At first sip, the wine was overwhelmed by its tannin, but when we returned to it, it had begun to open up beautifully, showing that magical balance of tannin, fruit, and acidity that makes Montalcino (in my view) one of the greatest appellations in the world.

Not everyone made great wine in 2004. As much as the Tuscan wine industry would like us to believe that 2004 was a 5-star vintage, it simply was not: summer heat spikes plagued growers whose vineyards lie at lower elevations.

But, as father-and-son winemaking team Fabrizio and Alessandro Bindocci will tell you, Il Poggione’s vineyards lie at some of the highest elevations in the entire appellation, reaching 400 meters a.s.l. and thus keeping summer temperatures cooler during warm summer months.

I don’t think 2004 will be remembered as a great vintage in Montalcino but I do think a handful of producers made superb wines and Il Poggione was one of them. The wine has many, many years ahead of it in the bottle and will only get better with age. It’s a young buck right now and just needs some patience and aeration to temper the power of its youth.

The je-ne-sais-quoi moment came when Mark insisted that we pair the fried pork belly with the wine: the classic plum notes of the wine and its tannin attained an ethereal nobility when blended with gelatinous fat and caramelized flavors of the dish.

What happened with the bottle that Eric and the panel tasted in New York? We’ll never know: on any given Sunday, even in a laboratory environment, a bottle of wine can be affected by innumerable variables (including how it was handled by the many actors who “touch” it before it reaches the end user).

Our evaluation? In the words of Tracie B, “Mikey likes it!”

A killer Tocai (and a new system for wine ratings?)

Above: Bobby Stuckey, Master Sommelier and probably the nicest guy I’ve met in the world of fine wine and dining. He came to Austin recently to show the new vintages of his killer wines from Friuli.

“We’re not making a lot of wine,” said Master Sommelier Bobby Stuckey, when he showed his Scarpetta Pinot Grigio and Tocai Friulano from Friuli in Austin the other day to a group of Texas wine professionals. “But Texas stepped up to the plate with our 2006 and so we’re going to give you an allocation even though there’s not a lot to go around.”

As Willie Nelson once wrote, “Miracles appear in the strangest of places”: you wouldn’t expect to find small-production wines like these in Central Texas but I’m finding more and more that the Texan style and passion for great food and wine brings some of the brightest and the best out to see us.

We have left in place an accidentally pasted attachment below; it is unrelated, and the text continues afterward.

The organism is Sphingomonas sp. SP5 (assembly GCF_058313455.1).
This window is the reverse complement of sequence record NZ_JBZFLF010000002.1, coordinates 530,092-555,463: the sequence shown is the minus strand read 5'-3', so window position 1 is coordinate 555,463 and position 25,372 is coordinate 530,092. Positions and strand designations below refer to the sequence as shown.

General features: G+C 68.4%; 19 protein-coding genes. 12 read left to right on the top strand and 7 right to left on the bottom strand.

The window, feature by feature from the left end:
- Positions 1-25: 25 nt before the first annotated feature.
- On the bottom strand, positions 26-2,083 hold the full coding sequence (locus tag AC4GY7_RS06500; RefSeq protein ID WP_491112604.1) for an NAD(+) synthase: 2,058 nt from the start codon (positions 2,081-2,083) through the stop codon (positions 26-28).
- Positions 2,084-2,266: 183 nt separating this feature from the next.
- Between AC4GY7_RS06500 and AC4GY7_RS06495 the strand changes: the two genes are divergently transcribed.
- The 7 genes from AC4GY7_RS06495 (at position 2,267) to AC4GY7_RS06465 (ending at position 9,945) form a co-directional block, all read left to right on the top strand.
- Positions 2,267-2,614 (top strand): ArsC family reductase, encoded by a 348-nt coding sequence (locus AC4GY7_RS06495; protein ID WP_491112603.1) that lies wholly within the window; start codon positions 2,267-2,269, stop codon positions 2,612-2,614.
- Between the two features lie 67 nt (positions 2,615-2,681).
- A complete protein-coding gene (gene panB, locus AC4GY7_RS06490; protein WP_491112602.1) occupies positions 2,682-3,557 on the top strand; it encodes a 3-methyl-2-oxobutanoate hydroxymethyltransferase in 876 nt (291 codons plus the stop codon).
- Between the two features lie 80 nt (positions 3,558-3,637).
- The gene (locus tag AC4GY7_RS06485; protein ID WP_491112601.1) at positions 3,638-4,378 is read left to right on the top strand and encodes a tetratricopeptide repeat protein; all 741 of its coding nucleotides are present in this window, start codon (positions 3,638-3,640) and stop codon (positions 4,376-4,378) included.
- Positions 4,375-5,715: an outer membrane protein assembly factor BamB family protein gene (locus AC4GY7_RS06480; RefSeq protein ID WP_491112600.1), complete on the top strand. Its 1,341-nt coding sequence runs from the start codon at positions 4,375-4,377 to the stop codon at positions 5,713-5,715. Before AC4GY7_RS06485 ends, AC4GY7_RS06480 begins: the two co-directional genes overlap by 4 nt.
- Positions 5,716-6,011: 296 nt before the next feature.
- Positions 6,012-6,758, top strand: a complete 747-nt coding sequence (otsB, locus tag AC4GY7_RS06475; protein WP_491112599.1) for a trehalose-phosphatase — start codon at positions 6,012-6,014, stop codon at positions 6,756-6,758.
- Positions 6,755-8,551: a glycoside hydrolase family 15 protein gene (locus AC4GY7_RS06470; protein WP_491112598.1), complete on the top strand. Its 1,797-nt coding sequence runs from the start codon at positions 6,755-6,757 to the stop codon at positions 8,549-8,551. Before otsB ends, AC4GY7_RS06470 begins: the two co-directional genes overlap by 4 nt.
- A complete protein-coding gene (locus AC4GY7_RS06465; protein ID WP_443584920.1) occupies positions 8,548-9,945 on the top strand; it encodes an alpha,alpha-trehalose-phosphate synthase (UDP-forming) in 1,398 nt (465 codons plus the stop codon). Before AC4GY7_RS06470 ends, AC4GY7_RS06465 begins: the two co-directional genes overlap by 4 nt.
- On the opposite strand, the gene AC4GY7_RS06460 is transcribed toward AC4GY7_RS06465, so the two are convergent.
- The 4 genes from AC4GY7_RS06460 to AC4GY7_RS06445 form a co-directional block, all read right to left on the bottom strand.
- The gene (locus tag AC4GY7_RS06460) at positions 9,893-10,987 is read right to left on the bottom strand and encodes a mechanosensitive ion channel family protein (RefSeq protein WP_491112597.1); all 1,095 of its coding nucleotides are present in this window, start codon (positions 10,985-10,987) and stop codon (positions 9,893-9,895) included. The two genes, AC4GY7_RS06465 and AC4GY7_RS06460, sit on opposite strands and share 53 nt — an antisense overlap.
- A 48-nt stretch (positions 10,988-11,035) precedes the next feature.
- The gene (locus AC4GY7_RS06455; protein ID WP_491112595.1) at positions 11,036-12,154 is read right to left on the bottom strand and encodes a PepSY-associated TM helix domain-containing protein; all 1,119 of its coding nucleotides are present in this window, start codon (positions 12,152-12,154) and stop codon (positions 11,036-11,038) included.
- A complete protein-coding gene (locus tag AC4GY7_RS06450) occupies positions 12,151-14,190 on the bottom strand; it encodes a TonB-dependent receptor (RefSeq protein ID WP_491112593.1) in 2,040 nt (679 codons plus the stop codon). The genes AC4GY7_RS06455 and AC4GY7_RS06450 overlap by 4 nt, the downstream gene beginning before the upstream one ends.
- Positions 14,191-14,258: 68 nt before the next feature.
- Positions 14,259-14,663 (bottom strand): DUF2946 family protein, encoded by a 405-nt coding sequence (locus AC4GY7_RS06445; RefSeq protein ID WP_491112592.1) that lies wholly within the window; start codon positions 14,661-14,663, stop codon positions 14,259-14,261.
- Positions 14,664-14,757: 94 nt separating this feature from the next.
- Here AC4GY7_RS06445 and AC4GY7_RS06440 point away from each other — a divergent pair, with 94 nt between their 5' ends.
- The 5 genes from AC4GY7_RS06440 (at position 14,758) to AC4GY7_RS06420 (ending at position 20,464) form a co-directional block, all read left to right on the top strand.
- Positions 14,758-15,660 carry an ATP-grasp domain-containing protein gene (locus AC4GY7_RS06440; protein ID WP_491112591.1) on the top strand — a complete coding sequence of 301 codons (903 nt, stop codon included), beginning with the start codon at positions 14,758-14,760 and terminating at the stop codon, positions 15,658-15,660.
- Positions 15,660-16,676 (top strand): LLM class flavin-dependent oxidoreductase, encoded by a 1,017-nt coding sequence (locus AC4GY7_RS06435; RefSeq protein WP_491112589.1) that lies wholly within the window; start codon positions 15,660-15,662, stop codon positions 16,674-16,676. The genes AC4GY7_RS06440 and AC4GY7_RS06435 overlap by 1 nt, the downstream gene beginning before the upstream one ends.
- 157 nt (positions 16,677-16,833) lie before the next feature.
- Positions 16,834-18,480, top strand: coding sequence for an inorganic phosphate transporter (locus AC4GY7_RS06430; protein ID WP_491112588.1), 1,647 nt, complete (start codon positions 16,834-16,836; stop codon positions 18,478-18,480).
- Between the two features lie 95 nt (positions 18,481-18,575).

Above: The pig on the label of Bobby and chef Lachlan Mackinnon-Patterson’s Scarpetta is inspired by their love of Prosciutto di San Daniele. The name “scarpetta” comes from the Italian word for “sopping up leftover sauce from your plate.”

I liked Bobby’s 2007 Pinot Grigio a lot: bright acidity, freshness, and nice fruit, with balanced minerality. A totally clean wine, easy to drink, a great quaffing wine.

But I REALLY DUG the Tocai Friulano: while the Pinot Grigio is aged in stainless steel, the Tocai, Bobby told me, is aged in botti, large old oak casks — totally old school, the way I like it. This wine had the richness and grassy notes that I love in traditional style Tocai and I’m totally geeked that it will be coming to Texas (at under-$20 retail, I was told). I can’t wait for Tracie B to taste it.

Btw, even though the EU prohibits Italians from writing Tocai on the label, I still can’t help myself from calling it Tocai. Surprisingly, the new requirement to call it Friuliano has resulted in an increase in sales, as Franco and I reported earlier this year at VinoWire. (In 2007, in decision in a complaint by Hugarian producers of Tokaj, the EU constitutional court prohibited Italian producers from using Tocai on bottles sold outside Italy.)

I also liked what Bobby had to say about it: “I wanted a wild beast, not a lap dog in a Gucci bag.”

Bobby is part of an expanding group of master sommeliers who are making wines or consulting with winemakers, approaching them from the perspective of the restaurateur rather than the trophy wine seeker.

In other news…

We tasted some great Italian wines last night at my sold-out Italian 101 seminar at The Austin Wine Merchant. Participant Pat Kelly posted this nice review at her blog.

And our new friend Mary Gordon surprised me by showing up after she snagged one of the waiting-list spots.

During the tasting, I realized that I, too, am guilty of using a de facto rating system: I found myself calling a grapy, easy-to-drink Montepulciano d’Abruzzo a “Wednesday night wine,” an elegantly tannic Rosso di Montalcino a “Friday night wine,” and when we tasted a rich, earthy Aglianico, Mary Gordon asked, “what night of the week is this wine?” Another participant chimed in, to the amusement and agreement of all, without skipping a beat: “Definitely a Saturday night wine!”

Next Tuesday’s Tuscany class is already sold-out but there are still some spots available in later sessions. Click here for the full schedule.

Mmmmm… tonight is Wednesday night. I wonder what Tracie B and will drink… ;-)